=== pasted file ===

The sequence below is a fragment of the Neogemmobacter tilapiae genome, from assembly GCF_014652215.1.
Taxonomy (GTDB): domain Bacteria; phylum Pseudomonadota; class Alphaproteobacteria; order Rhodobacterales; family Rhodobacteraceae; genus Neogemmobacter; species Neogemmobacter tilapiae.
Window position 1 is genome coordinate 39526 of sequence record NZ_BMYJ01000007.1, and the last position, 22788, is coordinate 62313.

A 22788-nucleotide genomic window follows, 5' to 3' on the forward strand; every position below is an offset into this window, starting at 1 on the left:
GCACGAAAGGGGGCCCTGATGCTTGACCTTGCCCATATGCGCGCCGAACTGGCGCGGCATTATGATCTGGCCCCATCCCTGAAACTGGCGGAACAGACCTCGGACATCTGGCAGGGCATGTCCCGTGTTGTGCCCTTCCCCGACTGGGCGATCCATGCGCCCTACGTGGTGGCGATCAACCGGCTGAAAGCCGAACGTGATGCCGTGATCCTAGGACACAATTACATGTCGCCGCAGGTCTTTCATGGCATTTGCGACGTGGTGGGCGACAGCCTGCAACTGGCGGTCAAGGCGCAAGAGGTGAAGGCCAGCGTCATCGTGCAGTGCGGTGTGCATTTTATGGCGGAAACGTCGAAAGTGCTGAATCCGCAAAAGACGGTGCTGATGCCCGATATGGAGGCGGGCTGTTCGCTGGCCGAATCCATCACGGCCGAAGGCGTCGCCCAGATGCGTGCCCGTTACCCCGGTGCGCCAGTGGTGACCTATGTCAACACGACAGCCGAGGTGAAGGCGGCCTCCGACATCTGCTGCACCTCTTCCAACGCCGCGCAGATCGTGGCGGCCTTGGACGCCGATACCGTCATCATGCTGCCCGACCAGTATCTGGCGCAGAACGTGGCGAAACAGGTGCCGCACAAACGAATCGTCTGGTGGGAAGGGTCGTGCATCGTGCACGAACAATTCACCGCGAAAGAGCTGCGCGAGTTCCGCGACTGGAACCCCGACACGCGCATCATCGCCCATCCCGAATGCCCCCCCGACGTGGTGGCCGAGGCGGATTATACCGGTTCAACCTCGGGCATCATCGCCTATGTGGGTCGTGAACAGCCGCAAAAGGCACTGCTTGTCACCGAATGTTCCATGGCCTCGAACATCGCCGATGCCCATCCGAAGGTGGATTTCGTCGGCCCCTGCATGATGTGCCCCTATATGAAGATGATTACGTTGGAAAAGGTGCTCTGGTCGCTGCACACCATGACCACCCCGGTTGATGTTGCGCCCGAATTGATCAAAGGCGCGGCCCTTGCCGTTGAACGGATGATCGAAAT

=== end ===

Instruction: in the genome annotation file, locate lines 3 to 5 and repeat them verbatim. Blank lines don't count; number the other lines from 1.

Window position 1 is genome coordinate 39526 of sequence record NZ_BMYJ01000007.1, and the last position, 22788, is coordinate 62313.

A 22788-nucleotide genomic window follows, 5' to 3' on the forward strand; every position below is an offset into this window, starting at 1 on the left:
GCACGAAAGGGGGCCCTGATGCTTGACCTTGCCCATATGCGCGCCGAACTGGCGCGGCATTATGATCTGGCCCCATCCCTGAAACTGGCGGAACAGACCTCGGACATCTGGCAGGGCATGTCCCGTGTTGTGCCCTTCCCCGACTGGGCGATCCATGCGCCCTACGTGGTGGCGATCAACCGGCTGAAAGCCGAACGTGATGCCGTGATCCTAGGACACAATTACATGTCGCCGCAGGTCTTTCATGGCATTTGCGACGTGGTGGGCGACAGCCTGCAACTGGCGGTCAAGGCGCAAGAGGTGAAGGCCAGCGTCATCGTGCAGTGCGGTGTGCATTTTATGGCGGAAACGTCGAAAGTGCTGAATCCGCAAAAGACGGTGCTGATGCCCGATATGGAGGCGGGCTGTTCGCTGGCCGAATCCATCACGGCCGAAGGCGTCGCCCAGATGCGTGCCCGTTACCCCGGTGCGCCAGTGGTGACCTATGTCAACACGACAGCCGAGGTGAAGGCGGCCTCCGACATCTGCTGCACCTCTTCCAACGCCGCGCAGATCGTGGCGGCCTTGGACGCCGATACCGTCATCATGCTGCCCGACCAGTATCTGGCGCAGAACGTGGCGAAACAGGTGCCGCACAAACGAATCGTCTGGTGGGAAGGGTCGTGCATCGTGCACGAACAATTCACCGCGAAAGAGCTGCGCGAGTTCCGCGACTGGAACCCCGACACGCGCATCATCGCCCATCCCGAATGCCCCCCCGACGTGGTGGCCGAGGCGGATTATACCGGTTCAACCTCGGGCATCATCGCCTATGTGGGTCGTGAACAGCCGCAAAAGGCACTGCTTGTCACCGAATGTTCCATGGCCTCGAACATCGCCGATGCCCATCCGAAGGTGGATTTCGTCGGCCCCTGCATGATGTGCCCCTATATGAAGATGATTACGTTGGAAAAGGTGCTCTGGTCGCTGCACACCATGACCACCCCGGTTGATGTTGCGCCCGAATTGATCAAAGGCGCGGCCCTTGCCGTTGAACGGATGATCGAAAT